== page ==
This article discusses how every Pythagorean triple (a, b, c) can be illustrated by a square and an L shape within another square. You are invited to find some triples for yourself.

This is the second article on right-angled triangles whose edge lengths are whole numbers.

Euler found four whole numbers such that the sum of any two of the numbers is a perfect square...

The first of two articles on Pythagorean Triples which asks how many right angled triangles can you find with the lengths of each side exactly a whole number measurement. Try it!

A point moves around inside a rectangle. What are the least and the greatest values of the sum of the squares of the distances from the vertices?

Use this interactivity to sort out the steps of the proof of the formula for the sum of an arithmetic series. The 'thermometer' will tell you how you are doing

Do you have enough information to work out the area of the shaded quadrilateral?

Can you make sense of the three methods to work out the area of the kite in the square?

Can you make sense of these three proofs of Pythagoras' Theorem?

Problem solving is at the heart of the NRICH site. All the problems give learners opportunities to learn, develop or use mathematical concepts and skills. Read here for more information.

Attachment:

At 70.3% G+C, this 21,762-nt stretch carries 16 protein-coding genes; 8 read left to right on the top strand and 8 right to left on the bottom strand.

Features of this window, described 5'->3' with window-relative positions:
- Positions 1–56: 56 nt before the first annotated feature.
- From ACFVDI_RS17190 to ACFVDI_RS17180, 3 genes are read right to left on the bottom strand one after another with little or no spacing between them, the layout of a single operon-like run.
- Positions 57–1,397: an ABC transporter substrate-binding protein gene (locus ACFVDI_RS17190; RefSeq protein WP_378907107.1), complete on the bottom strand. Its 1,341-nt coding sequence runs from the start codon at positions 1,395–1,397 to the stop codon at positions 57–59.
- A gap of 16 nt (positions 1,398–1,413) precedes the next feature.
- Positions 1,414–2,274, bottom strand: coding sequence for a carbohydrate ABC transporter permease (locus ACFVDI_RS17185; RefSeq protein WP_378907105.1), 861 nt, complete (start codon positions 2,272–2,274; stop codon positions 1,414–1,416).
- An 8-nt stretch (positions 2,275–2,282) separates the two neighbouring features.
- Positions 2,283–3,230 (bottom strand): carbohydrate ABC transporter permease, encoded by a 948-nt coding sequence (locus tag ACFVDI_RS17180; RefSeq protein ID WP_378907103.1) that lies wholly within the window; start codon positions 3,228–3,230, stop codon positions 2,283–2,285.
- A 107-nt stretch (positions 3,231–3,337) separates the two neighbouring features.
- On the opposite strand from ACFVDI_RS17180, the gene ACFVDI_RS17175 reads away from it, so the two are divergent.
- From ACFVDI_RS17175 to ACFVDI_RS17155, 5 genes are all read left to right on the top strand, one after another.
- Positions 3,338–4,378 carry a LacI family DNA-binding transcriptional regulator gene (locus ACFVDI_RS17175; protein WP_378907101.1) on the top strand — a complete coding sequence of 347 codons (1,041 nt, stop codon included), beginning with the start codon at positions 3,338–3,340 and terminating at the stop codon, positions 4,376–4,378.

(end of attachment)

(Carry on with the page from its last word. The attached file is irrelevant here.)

The final of five articles which containe the proof of why the sequence introduced in article IV either reaches the fixed point 0 or the sequence enters a repeating cycle of four values.

Can you convince me of each of the following: If a square number is multiplied by a square number the product is ALWAYS a square number...

Kyle and his teacher disagree about his test score - who is right?

Take a complicated fraction with the product of five quartics top and bottom and reduce this to a whole number. This is a numerical example involving some clever algebra.

ABCD is a square. P is the midpoint of AB and is joined to C. A line from D perpendicular to PC meets the line at the point Q. Prove AQ = AD.

Solve this famous unsolved problem and win a prize. Take a positive integer N. If even, divide by 2; if odd, multiply by 3 and add 1. Iterate. Prove that the sequence always goes to 4,2,1,4,2,1...

Professor Korner has generously supported school mathematics for more than 30 years and has been a good friend to NRICH since it started.

Some puzzles requiring no knowledge of knot theory, just a careful inspection of the patterns. A glimpse of the classification of knots and a little about prime knots, crossing numbers and. . . .

A composite number is one that is neither prime nor 1. Show that 10201 is composite in any base.

The diagram shows a regular pentagon with sides of unit length. Find all the angles in the diagram. Prove that the quadrilateral shown in red is a rhombus.

Imagine two identical cylindrical pipes meeting at right angles and think about the shape of the space which belongs to both pipes. Early Chinese mathematicians call this shape the mouhefanggai.

Suppose A always beats B and B always beats C, then would you expect A to beat C? Not always! What seems obvious is not always true. Results always need to be proved in mathematics.

In this 7-sandwich: 7 1 3 1 6 4 3 5 7 2 4 6 2 5 there are 7 numbers between the 7s, 6 between the 6s etc. The article shows which values of n can make n-sandwiches and which cannot.

We continue the discussion given in Euclid's Algorithm I, and here we shall discover when an equation of the form ax+by=c has no solutions, and when it has infinitely many solutions.